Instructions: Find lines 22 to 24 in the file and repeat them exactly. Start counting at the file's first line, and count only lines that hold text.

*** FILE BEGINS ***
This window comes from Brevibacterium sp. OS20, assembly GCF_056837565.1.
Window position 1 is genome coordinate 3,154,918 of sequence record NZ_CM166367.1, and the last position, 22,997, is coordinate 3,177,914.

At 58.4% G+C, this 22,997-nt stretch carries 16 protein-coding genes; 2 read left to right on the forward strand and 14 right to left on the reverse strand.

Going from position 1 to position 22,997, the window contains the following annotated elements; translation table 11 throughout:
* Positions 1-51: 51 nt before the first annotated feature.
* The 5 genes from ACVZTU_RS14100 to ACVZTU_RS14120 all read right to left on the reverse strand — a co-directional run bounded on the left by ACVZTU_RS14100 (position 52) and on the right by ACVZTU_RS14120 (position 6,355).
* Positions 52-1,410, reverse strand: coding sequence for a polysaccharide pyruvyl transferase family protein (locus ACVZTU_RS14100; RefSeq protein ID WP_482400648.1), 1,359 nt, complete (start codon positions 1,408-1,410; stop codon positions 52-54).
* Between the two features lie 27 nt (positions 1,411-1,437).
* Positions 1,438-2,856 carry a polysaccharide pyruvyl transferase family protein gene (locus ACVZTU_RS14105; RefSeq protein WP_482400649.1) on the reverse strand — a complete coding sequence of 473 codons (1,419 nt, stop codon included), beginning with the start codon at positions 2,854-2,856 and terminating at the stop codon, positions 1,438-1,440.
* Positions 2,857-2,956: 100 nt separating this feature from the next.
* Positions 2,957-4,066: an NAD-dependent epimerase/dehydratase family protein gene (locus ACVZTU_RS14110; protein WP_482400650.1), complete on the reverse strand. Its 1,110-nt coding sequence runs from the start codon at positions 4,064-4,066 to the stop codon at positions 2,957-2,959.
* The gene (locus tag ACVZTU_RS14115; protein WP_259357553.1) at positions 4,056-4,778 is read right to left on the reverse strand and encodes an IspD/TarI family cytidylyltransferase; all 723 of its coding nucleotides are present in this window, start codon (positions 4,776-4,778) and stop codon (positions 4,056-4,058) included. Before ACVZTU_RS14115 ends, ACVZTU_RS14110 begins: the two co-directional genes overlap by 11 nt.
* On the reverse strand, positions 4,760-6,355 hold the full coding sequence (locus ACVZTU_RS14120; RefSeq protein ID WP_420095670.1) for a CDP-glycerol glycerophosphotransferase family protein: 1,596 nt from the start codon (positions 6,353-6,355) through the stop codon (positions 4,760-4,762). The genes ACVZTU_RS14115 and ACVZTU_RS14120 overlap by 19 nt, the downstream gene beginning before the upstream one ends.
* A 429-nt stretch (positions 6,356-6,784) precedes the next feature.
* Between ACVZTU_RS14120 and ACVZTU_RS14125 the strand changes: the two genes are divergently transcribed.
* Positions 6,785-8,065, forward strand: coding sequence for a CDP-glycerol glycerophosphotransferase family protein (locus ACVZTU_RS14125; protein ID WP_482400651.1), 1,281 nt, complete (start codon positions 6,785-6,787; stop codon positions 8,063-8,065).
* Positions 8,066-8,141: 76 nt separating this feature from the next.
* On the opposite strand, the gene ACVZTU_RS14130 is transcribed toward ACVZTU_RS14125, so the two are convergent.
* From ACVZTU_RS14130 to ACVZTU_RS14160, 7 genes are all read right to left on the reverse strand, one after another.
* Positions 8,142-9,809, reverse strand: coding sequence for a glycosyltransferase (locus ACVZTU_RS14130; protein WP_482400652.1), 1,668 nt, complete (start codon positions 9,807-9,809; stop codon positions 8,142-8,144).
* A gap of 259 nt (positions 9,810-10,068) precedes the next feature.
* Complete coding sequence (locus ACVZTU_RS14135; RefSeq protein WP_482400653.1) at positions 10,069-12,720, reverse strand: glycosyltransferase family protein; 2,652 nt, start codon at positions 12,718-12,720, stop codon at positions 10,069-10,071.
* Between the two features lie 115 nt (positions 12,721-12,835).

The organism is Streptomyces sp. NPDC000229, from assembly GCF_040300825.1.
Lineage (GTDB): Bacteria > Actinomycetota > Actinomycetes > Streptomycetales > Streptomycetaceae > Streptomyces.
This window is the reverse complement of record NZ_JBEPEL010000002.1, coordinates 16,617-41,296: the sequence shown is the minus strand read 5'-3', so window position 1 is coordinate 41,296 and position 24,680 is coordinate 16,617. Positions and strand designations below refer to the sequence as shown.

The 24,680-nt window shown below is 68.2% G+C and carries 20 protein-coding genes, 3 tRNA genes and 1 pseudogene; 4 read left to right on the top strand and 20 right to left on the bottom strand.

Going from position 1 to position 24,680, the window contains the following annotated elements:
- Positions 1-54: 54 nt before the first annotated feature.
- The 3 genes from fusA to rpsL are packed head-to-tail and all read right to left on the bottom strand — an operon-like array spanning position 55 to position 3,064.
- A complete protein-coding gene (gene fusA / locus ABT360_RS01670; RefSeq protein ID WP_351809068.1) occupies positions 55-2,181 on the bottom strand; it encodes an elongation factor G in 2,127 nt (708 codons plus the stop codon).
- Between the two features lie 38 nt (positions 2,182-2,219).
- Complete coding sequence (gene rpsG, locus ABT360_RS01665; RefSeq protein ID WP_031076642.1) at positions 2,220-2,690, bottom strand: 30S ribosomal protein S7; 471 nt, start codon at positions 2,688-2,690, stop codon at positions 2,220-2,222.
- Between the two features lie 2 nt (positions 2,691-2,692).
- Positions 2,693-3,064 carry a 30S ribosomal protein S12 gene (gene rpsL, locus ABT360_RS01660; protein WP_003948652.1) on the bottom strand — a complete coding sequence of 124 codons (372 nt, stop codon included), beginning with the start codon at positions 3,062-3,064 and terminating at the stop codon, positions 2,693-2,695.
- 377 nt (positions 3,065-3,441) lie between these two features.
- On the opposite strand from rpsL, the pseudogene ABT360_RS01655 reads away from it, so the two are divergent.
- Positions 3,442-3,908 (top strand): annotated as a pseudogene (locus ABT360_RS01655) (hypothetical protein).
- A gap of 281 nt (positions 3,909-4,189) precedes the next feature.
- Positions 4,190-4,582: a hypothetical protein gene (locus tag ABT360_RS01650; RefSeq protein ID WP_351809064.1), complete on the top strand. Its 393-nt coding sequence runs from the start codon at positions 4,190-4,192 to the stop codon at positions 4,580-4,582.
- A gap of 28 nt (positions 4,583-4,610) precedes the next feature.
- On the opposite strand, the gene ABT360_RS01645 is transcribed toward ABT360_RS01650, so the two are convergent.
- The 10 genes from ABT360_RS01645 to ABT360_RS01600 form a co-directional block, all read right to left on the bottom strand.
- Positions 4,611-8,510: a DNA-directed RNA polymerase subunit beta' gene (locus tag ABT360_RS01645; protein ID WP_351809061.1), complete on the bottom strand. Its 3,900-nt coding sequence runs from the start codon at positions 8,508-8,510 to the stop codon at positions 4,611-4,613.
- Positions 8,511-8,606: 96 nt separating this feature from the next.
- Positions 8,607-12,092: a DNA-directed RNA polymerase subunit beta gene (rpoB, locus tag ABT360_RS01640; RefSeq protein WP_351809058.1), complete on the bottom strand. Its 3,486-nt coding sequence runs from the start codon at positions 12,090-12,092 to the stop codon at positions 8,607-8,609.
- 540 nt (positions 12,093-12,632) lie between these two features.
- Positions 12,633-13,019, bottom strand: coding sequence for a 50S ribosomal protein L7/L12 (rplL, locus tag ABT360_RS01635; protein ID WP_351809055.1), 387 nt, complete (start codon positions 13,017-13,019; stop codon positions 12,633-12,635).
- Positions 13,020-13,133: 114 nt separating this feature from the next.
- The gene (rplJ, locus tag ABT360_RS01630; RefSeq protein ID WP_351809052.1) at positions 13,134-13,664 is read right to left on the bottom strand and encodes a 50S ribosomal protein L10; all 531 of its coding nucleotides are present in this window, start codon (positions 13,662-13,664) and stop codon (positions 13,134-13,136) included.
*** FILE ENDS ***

* Complete coding sequence (locus ACVZTU_RS14135; RefSeq protein WP_482400653.1) at positions 10,069-12,720, reverse strand: glycosyltransferase family protein; 2,652 nt, start codon at positions 12,718-12,720, stop codon at positions 10,069-10,071.
* Between the two features lie 115 nt (positions 12,721-12,835).

The organism is Streptomyces sp. NPDC000229, from assembly GCF_040300825.1.